Stroll the Old Quarter of Hanoi: Situated in northern Vietnam, Hanoi is truly a delight to meander. The Old Quarter is the major attraction of Hanoi. It can be a bit disorderly, with clustered streets and sidewalks, colorful, exotic food and motorbikes hurtling everywhere. But this all is going to be a part of the experience.
Traverse the Phong Nha Caves: There is a collection of caves in central Vietnam to explore. And these are not the small, boring ones, but the biggest cave in the world. In the year 1990, a local Vietnamese man discovered the Son Doong Cave. It was rediscovered by British caving experts in the year 2009. Son Doong Cave happens to be the largest cave in the world. It is so huge that an entire jungle grows inside it. However, getting here is not an easy task. There are many good luxury Vietnam tour agent who can plan your trip here in a smooth way. They offer short treks to other caves as well in the area.
Walk Through Hanoi: If you are someone who is visiting Vietnam for the very first time, it is advised not to make Hanoi your first stoppage. It can be surely mind-blowing at first, but that’s also a part of its charm. You may wish to visit more quaint cities such as Hue or Hoi An before you visit Hanoi.
Take a lesson in History at the Cu Chi Tunnels: The Cu Chi Tunnels are a massive network of tunnels which were used during the Vietnam War by the Viet Cong. The methods and tricks used by the Viet Cong in order to bewilder and perplex American soldiers are astonishing. A visit to the Cu Chi Tunnels is an engrossing history lesson that even kids find quite fascinating.
Try Vietnamese Cuisine: Vietnamese food is absolutely delicious. It varies from the north to south, with different cities specializing in different cuisines. While in Hanoi, try out sweet, sticky rice, bun cha which is grilled pork with noodles, fried dumplings and turmeric fish with dill. In Saigon, dine on banh tam bi (a dish of thick noodles with pork and coconut cream sauce) and banh mi which is Vietnamese baguette sandwich. In Hue, try out the Bun bo Hue, while in Hoi An, have a taste of Cao Lau. And no matter where you go, the Pho is absolutely mouth-watering.
Enjoy a Cruise ride through the Mekong Delta: The Mekong Delta is situated at the most southern reaches of Vietnam and is also known as the “rice bowl”. The Mekong River makes its way through Southeast Asia, beginning in China, flowing past Laos and Cambodia, and ending here ultimately, before disposing of into the South China Sea. In this southern part of Vietnam, the Mekong sends out various rivers and tributaries, forming a vast network of canals. These canals connect rice farms with towns, which is a tropical maze and is a delight to explore by boat. Spend a day or a week and visit this vibrant, buzzing part of the country.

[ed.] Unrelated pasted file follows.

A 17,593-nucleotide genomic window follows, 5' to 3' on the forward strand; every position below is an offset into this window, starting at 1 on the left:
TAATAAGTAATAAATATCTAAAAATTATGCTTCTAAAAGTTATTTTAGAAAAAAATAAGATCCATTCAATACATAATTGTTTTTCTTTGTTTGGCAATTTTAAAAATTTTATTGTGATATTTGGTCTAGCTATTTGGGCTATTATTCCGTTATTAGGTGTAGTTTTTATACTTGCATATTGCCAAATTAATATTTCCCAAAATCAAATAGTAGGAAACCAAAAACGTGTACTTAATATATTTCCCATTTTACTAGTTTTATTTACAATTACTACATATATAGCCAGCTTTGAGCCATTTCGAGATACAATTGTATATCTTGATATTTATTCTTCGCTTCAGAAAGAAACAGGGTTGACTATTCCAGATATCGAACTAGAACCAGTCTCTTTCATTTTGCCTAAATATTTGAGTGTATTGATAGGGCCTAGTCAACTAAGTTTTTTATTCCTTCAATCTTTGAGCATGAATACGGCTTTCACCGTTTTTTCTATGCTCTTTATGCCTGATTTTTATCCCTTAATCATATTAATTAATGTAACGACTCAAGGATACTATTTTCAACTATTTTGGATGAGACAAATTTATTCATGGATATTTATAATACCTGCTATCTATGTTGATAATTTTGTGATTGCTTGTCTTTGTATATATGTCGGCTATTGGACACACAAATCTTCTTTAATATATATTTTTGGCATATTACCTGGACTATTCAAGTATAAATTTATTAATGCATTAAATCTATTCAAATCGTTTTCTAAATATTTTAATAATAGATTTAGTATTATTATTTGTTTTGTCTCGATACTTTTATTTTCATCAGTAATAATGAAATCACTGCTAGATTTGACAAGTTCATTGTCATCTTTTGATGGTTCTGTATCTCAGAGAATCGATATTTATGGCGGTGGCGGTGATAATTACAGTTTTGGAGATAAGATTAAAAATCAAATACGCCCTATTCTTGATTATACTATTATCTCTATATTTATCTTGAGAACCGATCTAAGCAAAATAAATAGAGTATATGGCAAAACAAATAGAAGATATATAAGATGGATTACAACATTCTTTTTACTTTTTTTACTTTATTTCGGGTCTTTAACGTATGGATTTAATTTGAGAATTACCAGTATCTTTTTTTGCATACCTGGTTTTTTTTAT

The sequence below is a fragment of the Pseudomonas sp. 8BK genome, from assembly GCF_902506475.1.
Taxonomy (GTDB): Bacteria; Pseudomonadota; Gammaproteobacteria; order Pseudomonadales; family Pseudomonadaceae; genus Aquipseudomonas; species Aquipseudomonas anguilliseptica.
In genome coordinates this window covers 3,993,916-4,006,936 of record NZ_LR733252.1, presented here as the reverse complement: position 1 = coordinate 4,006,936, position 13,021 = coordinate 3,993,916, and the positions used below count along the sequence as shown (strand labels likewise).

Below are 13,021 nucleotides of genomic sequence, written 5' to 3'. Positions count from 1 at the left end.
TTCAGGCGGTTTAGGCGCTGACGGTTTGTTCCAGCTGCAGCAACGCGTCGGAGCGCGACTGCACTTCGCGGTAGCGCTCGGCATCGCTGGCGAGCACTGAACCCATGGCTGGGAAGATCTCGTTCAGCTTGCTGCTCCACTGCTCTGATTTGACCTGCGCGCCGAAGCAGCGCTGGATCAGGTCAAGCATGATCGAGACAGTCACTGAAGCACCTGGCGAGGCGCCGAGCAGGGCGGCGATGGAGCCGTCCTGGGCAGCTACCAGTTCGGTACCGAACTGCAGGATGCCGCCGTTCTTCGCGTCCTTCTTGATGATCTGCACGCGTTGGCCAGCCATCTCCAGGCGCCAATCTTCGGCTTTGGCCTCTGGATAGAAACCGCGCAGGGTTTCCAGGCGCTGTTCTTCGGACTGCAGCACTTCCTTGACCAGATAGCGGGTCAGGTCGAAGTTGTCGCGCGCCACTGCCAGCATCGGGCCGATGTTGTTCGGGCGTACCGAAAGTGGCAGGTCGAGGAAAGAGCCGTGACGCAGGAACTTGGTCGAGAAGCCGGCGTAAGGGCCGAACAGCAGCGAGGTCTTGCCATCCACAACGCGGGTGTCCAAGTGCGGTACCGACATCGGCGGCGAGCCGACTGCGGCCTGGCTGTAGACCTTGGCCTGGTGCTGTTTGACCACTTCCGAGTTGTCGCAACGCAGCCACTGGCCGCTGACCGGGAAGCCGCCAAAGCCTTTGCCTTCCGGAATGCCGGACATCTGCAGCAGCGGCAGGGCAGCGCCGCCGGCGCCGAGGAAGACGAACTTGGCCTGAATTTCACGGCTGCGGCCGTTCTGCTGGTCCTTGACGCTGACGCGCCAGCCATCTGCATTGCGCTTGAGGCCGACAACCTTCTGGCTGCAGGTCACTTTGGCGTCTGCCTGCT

Enjoy a tour of Hue's Imperial City: From the year 1802 to 1945, Hue used to be the seat of the Nguyen Dynasty. Explore the Imperial City, which looks like a tiny version of the Forbidden City in Beijing, China. There are also plenty of tombs here to visit.
Have an experience of trek in Sapa: In the south, there is this hot and steamy Mekong Delta. On the other hand, a cool and misty Sapa in the north. This is one place to go for trek over rice terraces and to traverse the hill-tribe villages.
Lovely tiny Phu Quoc Island: Phu Quoc is a tiny, tropical island that is quite nearer to Cambodia as compared to the mainland Vietnam. Vietnam possesses a number of gorgeous beaches but this is one place to actually get away from the noise of the rest of the country.
While deciding the best time to plan a Vietnam tour, take into consideration the tropical monsoon climate of the country, which is dominated by the south or the southwestern monsoon that start from May till September and the northeast monsoon from October till April. The southern summer monsoon carries rain to the two deltas as well as west-facing slopes. On the other hand, the cold winter monsoon collects moisture over the Gulf of Tonkin and drop it along the central coast as well as the eastern edge of the central highlands. Within this fundamental pattern, there are pronounced differences according to latitude and altitude. In the south, temperatures remain constant all year round, while the north experiences discrete seasonal variations.
Best Time to Visit Vietnam
With such a complex weather picture, there is no one specific season as best to visit Vietnam. Probably, the overall spring, March-April and autumn, September-December are the most favorable seasons to plan your Vietnam tour.
In Vietnam, lodging is not an issue, even if you are traveling on a tight budget. Accommodations here range from scruffy $6 a night early 20th-century accommodation in backpacking hostels to international-standard resorts, both in major cities and in well-known coastal and rural destinations.
Backpacking hostels, as well as budget hotels, are often clean and nice in Vietnam as compared to that in neighboring countries like Thailand, Cambodia and Laos. Even cheap hotels that charge around $8-10 for a double room are often clean and equipped with clean white sheets, towels, disposable toothbrushes, soap and so on.